What are artificial sweeteners?
Artificial sweeteners are synthetic substitutes for real sugar that can be derived from natural herbs or sugar. Due to their superior sweetness to sugar, the amount of product required to satisfy your sweet tooth is lower than with regular sugar, yet can add almost zero calories to your diet as they don’t get completely absorbed by your digestive system.
At present the FDA (Food and Drug Administration) has approved six artificial, non-nutritive sweeteners:
Some brands are marketed as “natural” yet are processed or refined, e.g Stevia, whereas others are derived from naturally occurring substances, e.g Sucralose, which comes from sugar. Stevia is also known as a ‘novel’ sweetener – the FDA approves these as they are highly refined, but not crude stevia extracts or whole-leaf.
Are there health risks with artificial sweeteners?
Artificial sweeteners have faced high levels of scrutiny since they arrived on the scene due to popular beliefs that they cause cancer. This is due to animal studies in the 1970s that tested saccharin on rats which revealed links to bladder cancer – as such saccharin used to feature a warning label. Since then, further studies have not demonstrated evidence of a link with cancer in humans and the label was dropped.
While that is fantastic news, there are still several unpleasant side effects and symptoms that could appear after taking artificial sweeteners:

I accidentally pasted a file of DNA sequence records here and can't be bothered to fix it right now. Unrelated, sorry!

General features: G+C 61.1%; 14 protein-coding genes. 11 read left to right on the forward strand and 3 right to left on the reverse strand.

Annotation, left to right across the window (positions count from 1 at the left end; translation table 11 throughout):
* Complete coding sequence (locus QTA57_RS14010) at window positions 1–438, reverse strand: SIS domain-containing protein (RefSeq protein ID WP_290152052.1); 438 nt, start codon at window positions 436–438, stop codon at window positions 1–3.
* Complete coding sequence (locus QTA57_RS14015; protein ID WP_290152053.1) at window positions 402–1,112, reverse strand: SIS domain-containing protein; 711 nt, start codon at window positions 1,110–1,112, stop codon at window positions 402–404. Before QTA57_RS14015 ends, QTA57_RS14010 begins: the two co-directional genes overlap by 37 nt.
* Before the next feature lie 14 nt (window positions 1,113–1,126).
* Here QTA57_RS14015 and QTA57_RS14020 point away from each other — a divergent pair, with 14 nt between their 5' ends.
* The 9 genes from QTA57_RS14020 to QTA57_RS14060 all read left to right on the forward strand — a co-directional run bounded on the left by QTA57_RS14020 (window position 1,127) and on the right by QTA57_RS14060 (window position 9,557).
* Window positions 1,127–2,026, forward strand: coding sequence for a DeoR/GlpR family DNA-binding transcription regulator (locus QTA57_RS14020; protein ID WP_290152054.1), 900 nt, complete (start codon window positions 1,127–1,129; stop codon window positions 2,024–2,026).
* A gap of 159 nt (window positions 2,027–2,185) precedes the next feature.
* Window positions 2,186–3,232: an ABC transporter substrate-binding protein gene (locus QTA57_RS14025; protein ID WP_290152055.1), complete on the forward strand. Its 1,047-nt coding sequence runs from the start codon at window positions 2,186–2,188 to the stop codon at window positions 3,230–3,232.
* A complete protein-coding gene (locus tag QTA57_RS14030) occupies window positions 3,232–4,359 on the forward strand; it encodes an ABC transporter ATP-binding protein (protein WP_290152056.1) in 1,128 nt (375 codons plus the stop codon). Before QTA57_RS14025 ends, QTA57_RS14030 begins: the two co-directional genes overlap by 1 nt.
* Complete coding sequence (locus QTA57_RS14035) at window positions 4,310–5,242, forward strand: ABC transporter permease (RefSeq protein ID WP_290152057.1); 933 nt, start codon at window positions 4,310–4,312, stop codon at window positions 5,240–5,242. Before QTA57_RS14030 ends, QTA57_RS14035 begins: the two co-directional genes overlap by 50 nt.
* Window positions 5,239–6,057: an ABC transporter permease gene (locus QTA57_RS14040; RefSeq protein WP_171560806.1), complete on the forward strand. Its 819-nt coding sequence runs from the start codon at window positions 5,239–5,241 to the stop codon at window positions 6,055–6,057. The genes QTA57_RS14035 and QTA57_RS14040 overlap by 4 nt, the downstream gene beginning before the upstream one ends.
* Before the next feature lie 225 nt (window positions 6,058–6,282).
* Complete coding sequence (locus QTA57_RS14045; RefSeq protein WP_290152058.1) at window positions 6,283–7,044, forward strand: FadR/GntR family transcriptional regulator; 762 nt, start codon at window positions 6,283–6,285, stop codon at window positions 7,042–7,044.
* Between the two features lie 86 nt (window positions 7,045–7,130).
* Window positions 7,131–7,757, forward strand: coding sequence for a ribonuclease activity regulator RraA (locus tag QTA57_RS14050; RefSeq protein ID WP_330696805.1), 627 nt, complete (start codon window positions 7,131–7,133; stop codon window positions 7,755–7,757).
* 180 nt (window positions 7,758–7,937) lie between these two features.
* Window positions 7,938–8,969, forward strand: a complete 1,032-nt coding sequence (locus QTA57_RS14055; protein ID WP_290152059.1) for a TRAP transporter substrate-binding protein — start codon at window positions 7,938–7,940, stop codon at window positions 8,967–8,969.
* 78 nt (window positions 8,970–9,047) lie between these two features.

- Disrupts gut bacteria balance – the use of artificial sweeteners encourages the development of glucose intolerance and poor blood sugar control via compositional and functional changes to the intestinal microbiota
- Headaches – It’s clear that some people are susceptible to headaches after consuming artificial sweeteners (especially aspartame) and may need to limit their consumption
- Worsens depression and mood disorders – large numbers of the population suffer from depression and take SSRIs. Studies have shown that aspartame can worsen symptoms in those with a history of depression or mood disorders
- Diarrhea – Some artificial sweeteners, such as aspartame, sucralose, and sorbitol, may not get digested easily in some consumers. Some sugar substitutes can have laxative effects
- Increased appetite – crazy right? Most people use them to lose weight yet they can have the opposite effect, as the sweetness can confuse your brain and cause cravings.
There’s no need for you to consume supplements that contain artificial sweeteners – not when there are healthier and more natural products that can give you the effects you are hoping to achieve without any unpleasant side effects.
Essentially all artificial sweeteners and sugar substitutes are bad for you! ALL the energy gaming supplements in the market use some sort of sweetener, except Balanced Energy by VitaGaming.